Inventing the Abbotts

April 4, 1997 0 By Fans
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Still of Billy Crudup and Joanna Going in Inventing the AbbottsStill of Jennifer Connelly, Liv Tyler, Billy Crudup, Joaquin Phoenix and Joanna Going in Inventing the AbbottsStill of Liv Tyler, Billy Crudup and Joaquin Phoenix in Inventing the AbbottsStill of Liv Tyler and Joaquin Phoenix in Inventing the AbbottsStill of Billy Crudup in Inventing the AbbottsStill of Billy Crudup and Joaquin Phoenix in Inventing the Abbotts


A light-hearted story of two brothers courting three sisters.

Release Year: 1997

Rating: 6.2/10 (6,438 voted)

Critic's Score: 49/100

Pat O'Connor

Stars: Liv Tyler, Jennifer Connelly, Joaquin Phoenix

Set in the 1950s, Inventing the Abbotts is a dramatic look at the life of two boys from the wrong side of the tracks and their interaction with the three daughters of local aristocrat Lloyd Abbott. The boys, Jacey and Doug have only 3 things in common: their family, table tennis and chasing the Abbott sisters.

Writers: Sue Miller, Ken Hixon


Joaquin Phoenix

Doug Holt

Billy Crudup

Jacey Holt

Will Patton

Lloyd Abbott

Kathy Baker

Helen Holt

Jennifer Connelly

Eleanor Abbott

Michael Sutton


Liv Tyler

Pamela Abbott

Joanna Going

Alice Abbott

Barbara Williams

Joan Abbott

Alessandro Nivola

Peter Vanlaningham

Nicole M. Vassallo

Giggling Girl #1

Amanda Sherman

Giggling Girl #2

Shawn Hatosy


Garrett M. Brown

Webb Crosby

Julie Benz


Love no matter what

Release Date: 4 April 1997

Filming Locations: Healdsburg, California, USA

Opening Weekend: $2,301,138
(6 April 1997)
(898 Screens)

Gross: $5,936,344
(11 June 1997)

Technical Specs


Did You Know?


Jennifer Connelly and Liv Tyler play sisters in this film. Connelly played Betty Ross in
Hulk, and was replaced by Tyler in
The Incredible Hulk.


When Eleanor is having sex with Jacey, and Doug walks in, her hair changes position between the away shot and the close up.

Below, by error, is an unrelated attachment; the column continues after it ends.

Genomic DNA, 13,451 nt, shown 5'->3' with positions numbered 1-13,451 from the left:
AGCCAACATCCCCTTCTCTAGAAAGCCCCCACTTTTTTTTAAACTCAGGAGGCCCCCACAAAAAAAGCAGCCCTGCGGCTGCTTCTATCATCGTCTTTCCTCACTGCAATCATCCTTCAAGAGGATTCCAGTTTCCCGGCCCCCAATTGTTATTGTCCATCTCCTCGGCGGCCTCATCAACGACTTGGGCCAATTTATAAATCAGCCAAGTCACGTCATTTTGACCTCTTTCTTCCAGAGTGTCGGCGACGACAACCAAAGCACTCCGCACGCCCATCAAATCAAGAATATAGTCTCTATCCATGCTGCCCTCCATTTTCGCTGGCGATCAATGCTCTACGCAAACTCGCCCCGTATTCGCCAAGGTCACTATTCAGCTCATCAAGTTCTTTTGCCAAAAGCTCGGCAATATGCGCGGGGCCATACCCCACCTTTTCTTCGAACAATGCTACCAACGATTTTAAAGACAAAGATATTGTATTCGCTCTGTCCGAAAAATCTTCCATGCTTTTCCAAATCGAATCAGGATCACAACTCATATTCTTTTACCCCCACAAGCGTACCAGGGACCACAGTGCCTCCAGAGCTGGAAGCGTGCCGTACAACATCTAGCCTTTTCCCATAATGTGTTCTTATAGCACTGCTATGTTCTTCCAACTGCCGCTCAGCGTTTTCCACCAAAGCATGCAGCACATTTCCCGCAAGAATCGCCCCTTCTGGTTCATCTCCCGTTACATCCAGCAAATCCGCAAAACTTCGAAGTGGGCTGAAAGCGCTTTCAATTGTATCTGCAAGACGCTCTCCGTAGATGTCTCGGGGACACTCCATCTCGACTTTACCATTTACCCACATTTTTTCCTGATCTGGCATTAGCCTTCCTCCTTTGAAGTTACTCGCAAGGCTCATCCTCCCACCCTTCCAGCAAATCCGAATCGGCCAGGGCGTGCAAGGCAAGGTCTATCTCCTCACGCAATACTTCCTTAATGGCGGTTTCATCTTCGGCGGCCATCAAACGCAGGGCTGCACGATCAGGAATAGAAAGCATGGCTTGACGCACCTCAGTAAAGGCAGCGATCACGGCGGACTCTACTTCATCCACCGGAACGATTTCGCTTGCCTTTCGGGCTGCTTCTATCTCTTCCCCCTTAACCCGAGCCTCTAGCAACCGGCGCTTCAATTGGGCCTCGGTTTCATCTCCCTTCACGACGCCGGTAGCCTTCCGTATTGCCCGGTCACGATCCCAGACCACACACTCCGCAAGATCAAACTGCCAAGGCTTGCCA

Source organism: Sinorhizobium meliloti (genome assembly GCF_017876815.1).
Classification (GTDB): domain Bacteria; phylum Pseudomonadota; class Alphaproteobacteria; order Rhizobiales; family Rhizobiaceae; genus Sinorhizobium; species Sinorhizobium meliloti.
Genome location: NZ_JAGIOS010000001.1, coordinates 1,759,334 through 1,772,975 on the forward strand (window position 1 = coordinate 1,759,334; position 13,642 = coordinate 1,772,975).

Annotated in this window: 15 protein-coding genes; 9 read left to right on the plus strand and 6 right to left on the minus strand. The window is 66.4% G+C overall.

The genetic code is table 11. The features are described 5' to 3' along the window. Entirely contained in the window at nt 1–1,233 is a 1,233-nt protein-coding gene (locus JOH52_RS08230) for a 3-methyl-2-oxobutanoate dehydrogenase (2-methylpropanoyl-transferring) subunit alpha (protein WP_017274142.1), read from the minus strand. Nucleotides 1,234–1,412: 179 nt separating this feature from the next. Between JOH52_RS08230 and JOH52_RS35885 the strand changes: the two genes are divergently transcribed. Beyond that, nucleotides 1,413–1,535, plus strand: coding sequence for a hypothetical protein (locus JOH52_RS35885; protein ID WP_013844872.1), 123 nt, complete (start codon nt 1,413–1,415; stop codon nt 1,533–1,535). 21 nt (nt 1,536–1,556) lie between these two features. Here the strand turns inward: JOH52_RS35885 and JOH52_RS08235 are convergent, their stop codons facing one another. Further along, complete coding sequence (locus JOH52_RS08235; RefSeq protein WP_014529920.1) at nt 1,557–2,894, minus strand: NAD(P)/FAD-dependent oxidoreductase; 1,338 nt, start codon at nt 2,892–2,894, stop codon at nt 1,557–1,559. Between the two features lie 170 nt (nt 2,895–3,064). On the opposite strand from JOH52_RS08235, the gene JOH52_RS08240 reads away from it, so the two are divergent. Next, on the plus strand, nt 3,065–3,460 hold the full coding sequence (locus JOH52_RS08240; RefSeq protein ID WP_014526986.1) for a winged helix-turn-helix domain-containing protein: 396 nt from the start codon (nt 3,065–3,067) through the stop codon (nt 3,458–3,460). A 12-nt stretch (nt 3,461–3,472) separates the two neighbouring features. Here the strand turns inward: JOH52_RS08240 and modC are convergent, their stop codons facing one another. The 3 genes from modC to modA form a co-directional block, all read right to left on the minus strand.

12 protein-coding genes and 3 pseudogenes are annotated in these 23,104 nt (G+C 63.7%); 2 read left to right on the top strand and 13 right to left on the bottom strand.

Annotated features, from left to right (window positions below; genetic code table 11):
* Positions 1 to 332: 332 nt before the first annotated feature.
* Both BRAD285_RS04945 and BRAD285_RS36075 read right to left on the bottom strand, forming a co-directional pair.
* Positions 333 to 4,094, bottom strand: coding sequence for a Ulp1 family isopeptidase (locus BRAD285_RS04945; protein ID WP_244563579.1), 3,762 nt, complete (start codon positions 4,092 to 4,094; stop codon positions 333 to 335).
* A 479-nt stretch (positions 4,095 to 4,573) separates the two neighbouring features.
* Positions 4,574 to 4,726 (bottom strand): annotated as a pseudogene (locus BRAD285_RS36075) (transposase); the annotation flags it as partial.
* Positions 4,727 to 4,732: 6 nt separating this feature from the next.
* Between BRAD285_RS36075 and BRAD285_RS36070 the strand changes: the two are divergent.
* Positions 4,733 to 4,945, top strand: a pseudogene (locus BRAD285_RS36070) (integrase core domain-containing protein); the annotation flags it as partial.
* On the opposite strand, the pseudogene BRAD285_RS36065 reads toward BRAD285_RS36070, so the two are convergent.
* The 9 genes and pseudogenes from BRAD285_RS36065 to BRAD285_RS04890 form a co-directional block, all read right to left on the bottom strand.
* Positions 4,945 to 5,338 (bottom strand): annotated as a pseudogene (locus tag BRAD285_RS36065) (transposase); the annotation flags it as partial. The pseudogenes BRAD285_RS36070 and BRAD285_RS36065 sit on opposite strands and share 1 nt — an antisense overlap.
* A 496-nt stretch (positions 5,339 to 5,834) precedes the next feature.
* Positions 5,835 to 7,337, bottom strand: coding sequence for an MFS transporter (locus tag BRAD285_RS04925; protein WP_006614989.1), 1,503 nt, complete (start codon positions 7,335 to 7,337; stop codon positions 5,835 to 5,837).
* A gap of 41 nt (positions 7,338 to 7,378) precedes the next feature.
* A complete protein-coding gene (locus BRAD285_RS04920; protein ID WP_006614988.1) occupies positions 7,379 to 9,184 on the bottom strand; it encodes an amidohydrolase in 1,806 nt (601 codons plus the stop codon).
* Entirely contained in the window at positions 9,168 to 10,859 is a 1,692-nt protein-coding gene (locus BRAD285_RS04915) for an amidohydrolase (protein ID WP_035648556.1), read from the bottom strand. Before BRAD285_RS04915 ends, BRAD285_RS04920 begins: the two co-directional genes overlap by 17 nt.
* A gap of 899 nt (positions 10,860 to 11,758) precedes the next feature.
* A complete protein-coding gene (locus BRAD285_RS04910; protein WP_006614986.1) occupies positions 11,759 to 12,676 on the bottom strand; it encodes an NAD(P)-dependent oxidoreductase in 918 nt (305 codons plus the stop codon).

The end of my innocence began in 1957. It is remarkable to me now just how little I knew then about the people around me. It took me years to figure out exactly what the truth was, especially given my brother's knack at inventing himself.

User Review

Engaging Drama From Pat O'Connor

Rating: 8/10

The lives of two brothers living in a small town in Illinois are profoundly
affected by an alleged incident which took place even before one of them was
born, in `Inventing the Abbotts,' directed by Pat O'Connor. The Abbotts are
one of the wealthiest, most respected families in Haley, Illinois; Lloyd
Abbott (Will Patton) is a successful businessman who, along with his wife,
Joan (Barbara Williams), has raised three daughters, the oldest of whom,
Alice (Joanna Going), is about to be married, while the youngest, Pamela
(Liv Tyler), is about to graduate from high school. The Holts, on the other
hand, are from the other side of the tracks, and Helen Holt (Kathy Baker)
has had to raise her boys on her own. John (Billy Crudup), the oldest, was
two-years-old when his father was killed in an accident, while Helen was
pregnant with his brother, Doug (Joaquin Phoenix). There's no mystery about
what happened in the accident; the bone of contention concerns what happened